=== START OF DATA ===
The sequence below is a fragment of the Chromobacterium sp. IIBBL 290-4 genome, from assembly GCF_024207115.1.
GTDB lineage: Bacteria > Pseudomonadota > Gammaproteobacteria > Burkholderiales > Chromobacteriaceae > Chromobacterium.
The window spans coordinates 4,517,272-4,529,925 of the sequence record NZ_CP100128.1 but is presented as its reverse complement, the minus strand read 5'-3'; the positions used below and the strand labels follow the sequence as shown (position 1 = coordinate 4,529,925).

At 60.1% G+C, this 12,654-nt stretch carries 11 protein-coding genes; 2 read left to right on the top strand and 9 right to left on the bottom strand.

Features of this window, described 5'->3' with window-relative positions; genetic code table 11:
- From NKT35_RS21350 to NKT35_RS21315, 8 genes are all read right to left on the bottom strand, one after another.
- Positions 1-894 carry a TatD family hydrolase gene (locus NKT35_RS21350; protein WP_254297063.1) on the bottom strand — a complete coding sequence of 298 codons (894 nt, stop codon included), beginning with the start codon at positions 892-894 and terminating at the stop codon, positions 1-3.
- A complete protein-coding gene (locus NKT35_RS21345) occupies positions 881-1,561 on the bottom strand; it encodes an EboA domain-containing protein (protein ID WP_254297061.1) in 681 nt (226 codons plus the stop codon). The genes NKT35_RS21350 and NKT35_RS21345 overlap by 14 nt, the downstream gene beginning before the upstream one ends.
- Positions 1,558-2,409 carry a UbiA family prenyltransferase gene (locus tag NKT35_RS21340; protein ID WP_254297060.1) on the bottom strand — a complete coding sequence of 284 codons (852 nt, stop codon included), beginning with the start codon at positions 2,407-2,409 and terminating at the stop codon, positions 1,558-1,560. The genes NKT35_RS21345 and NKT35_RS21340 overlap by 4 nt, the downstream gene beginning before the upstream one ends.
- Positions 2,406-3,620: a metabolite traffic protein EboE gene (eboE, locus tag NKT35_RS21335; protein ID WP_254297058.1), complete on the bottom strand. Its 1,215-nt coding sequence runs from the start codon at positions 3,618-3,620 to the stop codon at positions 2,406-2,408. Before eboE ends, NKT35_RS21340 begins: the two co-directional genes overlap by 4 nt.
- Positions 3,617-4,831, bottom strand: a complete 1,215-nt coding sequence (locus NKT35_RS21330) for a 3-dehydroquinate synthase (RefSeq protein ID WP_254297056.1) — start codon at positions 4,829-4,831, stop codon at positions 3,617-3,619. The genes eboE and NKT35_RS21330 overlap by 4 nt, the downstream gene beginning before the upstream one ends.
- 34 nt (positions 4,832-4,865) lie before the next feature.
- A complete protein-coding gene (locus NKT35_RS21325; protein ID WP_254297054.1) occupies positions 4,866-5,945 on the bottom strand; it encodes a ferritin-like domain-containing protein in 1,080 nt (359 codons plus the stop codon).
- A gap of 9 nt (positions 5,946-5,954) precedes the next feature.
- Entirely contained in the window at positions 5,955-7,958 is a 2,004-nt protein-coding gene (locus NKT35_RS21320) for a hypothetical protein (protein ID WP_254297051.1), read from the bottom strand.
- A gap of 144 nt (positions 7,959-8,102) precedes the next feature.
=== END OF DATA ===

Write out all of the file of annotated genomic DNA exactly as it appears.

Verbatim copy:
The sequence below is a fragment of the Chromobacterium sp. IIBBL 290-4 genome, from assembly GCF_024207115.1.
GTDB lineage: Bacteria > Pseudomonadota > Gammaproteobacteria > Burkholderiales > Chromobacteriaceae > Chromobacterium.
The window spans coordinates 4,517,272-4,529,925 of the sequence record NZ_CP100128.1 but is presented as its reverse complement, the minus strand read 5'-3'; the positions used below and the strand labels follow the sequence as shown (position 1 = coordinate 4,529,925).

At 60.1% G+C, this 12,654-nt stretch carries 11 protein-coding genes; 2 read left to right on the top strand and 9 right to left on the bottom strand.

Features of this window, described 5'->3' with window-relative positions; genetic code table 11:
- From NKT35_RS21350 to NKT35_RS21315, 8 genes are all read right to left on the bottom strand, one after another.
- Positions 1-894 carry a TatD family hydrolase gene (locus NKT35_RS21350; protein WP_254297063.1) on the bottom strand — a complete coding sequence of 298 codons (894 nt, stop codon included), beginning with the start codon at positions 892-894 and terminating at the stop codon, positions 1-3.
- A complete protein-coding gene (locus NKT35_RS21345) occupies positions 881-1,561 on the bottom strand; it encodes an EboA domain-containing protein (protein ID WP_254297061.1) in 681 nt (226 codons plus the stop codon). The genes NKT35_RS21350 and NKT35_RS21345 overlap by 14 nt, the downstream gene beginning before the upstream one ends.
- Positions 1,558-2,409 carry a UbiA family prenyltransferase gene (locus tag NKT35_RS21340; protein ID WP_254297060.1) on the bottom strand — a complete coding sequence of 284 codons (852 nt, stop codon included), beginning with the start codon at positions 2,407-2,409 and terminating at the stop codon, positions 1,558-1,560. The genes NKT35_RS21345 and NKT35_RS21340 overlap by 4 nt, the downstream gene beginning before the upstream one ends.
- Positions 2,406-3,620: a metabolite traffic protein EboE gene (eboE, locus tag NKT35_RS21335; protein ID WP_254297058.1), complete on the bottom strand. Its 1,215-nt coding sequence runs from the start codon at positions 3,618-3,620 to the stop codon at positions 2,406-2,408. Before eboE ends, NKT35_RS21340 begins: the two co-directional genes overlap by 4 nt.
- Positions 3,617-4,831, bottom strand: a complete 1,215-nt coding sequence (locus NKT35_RS21330) for a 3-dehydroquinate synthase (RefSeq protein ID WP_254297056.1) — start codon at positions 4,829-4,831, stop codon at positions 3,617-3,619. The genes eboE and NKT35_RS21330 overlap by 4 nt, the downstream gene beginning before the upstream one ends.
- 34 nt (positions 4,832-4,865) lie before the next feature.
- A complete protein-coding gene (locus NKT35_RS21325; protein ID WP_254297054.1) occupies positions 4,866-5,945 on the bottom strand; it encodes a ferritin-like domain-containing protein in 1,080 nt (359 codons plus the stop codon).
- A gap of 9 nt (positions 5,946-5,954) precedes the next feature.
- Entirely contained in the window at positions 5,955-7,958 is a 2,004-nt protein-coding gene (locus NKT35_RS21320) for a hypothetical protein (protein ID WP_254297051.1), read from the bottom strand.
- A gap of 144 nt (positions 7,959-8,102) precedes the next feature.